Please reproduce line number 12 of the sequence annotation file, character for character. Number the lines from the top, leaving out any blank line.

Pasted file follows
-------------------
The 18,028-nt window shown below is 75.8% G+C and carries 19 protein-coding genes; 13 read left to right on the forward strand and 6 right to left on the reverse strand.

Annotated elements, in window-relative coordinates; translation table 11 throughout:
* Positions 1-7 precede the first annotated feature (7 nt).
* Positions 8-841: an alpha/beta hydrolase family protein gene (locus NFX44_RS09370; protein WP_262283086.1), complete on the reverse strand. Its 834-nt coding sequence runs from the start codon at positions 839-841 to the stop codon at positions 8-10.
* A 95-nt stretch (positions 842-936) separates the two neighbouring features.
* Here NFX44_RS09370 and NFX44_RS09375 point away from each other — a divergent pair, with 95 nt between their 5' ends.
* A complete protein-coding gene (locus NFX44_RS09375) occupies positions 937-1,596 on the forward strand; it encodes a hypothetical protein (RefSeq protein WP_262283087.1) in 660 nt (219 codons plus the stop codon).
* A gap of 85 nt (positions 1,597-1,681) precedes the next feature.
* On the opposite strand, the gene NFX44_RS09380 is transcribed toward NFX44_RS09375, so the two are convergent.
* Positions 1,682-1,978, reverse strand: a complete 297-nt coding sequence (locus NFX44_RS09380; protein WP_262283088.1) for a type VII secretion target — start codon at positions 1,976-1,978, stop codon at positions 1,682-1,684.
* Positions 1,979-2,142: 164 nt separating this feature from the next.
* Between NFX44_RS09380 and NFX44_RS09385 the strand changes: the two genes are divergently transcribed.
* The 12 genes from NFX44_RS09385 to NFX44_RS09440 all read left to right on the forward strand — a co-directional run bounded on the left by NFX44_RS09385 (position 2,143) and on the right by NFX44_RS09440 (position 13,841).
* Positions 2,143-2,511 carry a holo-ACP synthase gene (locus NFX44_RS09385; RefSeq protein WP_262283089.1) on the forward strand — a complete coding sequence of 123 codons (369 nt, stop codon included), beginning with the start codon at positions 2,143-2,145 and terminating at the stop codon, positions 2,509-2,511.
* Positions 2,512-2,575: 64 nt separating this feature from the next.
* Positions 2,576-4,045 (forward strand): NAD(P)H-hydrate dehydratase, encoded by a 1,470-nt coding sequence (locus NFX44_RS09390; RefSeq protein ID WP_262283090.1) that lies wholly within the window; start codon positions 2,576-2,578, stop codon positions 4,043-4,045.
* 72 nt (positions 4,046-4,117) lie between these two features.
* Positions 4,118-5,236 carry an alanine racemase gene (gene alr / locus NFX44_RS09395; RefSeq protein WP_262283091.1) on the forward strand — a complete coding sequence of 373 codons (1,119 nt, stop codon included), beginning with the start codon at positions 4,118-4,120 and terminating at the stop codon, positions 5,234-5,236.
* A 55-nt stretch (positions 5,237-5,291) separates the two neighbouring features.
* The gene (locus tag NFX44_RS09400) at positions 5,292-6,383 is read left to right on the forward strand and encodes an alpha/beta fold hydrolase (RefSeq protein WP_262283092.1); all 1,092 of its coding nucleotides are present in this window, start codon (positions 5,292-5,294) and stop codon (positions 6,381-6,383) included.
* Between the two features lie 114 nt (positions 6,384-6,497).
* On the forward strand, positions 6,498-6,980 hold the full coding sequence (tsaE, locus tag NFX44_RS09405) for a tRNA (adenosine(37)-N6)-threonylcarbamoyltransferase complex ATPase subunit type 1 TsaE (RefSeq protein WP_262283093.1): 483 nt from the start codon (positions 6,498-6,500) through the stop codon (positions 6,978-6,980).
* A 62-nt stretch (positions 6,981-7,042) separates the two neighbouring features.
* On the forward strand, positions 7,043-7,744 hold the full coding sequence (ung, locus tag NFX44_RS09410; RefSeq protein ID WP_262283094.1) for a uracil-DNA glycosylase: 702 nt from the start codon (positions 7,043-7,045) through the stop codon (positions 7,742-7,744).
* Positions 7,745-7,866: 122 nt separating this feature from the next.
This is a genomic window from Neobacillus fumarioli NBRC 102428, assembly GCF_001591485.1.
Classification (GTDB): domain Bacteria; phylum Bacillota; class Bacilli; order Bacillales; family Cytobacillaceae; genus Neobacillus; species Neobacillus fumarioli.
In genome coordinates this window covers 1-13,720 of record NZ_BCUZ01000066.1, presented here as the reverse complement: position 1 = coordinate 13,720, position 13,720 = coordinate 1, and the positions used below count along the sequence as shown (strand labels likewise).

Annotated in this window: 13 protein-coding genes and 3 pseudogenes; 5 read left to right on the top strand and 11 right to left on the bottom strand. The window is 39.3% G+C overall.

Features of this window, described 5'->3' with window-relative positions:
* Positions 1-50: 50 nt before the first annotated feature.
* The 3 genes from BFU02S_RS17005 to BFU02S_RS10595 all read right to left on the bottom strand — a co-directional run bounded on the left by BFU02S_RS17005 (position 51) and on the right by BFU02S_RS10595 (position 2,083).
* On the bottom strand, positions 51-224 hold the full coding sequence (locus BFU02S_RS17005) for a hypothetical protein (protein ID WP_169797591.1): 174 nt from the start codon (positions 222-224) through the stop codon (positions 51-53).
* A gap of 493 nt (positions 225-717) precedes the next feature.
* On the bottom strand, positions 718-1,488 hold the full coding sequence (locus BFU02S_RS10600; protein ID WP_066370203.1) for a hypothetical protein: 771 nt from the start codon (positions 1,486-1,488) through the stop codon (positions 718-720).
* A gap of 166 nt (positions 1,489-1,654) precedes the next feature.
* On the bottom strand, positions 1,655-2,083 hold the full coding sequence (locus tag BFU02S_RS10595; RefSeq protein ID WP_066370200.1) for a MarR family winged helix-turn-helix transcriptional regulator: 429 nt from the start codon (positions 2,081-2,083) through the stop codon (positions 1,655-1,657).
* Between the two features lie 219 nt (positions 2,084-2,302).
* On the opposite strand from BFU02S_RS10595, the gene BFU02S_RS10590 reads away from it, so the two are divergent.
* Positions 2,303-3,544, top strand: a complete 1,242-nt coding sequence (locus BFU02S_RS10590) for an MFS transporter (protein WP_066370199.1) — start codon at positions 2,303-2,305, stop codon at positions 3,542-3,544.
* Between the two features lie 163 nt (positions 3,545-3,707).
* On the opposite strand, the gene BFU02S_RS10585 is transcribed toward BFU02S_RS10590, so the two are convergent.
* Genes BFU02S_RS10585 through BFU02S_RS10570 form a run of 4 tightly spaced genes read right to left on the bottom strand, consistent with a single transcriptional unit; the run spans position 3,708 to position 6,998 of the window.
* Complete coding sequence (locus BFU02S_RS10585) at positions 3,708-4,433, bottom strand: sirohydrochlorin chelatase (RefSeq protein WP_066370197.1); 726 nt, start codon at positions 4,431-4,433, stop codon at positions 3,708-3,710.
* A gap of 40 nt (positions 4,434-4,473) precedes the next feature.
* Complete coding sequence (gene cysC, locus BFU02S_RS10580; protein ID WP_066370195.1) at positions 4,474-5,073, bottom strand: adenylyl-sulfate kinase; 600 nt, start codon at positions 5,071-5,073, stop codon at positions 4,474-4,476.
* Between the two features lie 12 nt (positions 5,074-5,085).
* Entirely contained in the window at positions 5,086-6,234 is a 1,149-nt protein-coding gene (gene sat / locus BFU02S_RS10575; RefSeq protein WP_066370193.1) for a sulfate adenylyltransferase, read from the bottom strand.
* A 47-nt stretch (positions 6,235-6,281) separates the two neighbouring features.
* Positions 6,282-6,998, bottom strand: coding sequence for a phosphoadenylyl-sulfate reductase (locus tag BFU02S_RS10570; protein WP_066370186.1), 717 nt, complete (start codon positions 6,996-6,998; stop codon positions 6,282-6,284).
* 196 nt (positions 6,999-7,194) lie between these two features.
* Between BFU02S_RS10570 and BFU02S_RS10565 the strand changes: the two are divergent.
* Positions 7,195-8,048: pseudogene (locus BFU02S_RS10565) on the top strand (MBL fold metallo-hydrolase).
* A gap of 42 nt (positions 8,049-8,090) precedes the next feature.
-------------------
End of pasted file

* Between NFX44_RS09380 and NFX44_RS09385 the strand changes: the two genes are divergently transcribed.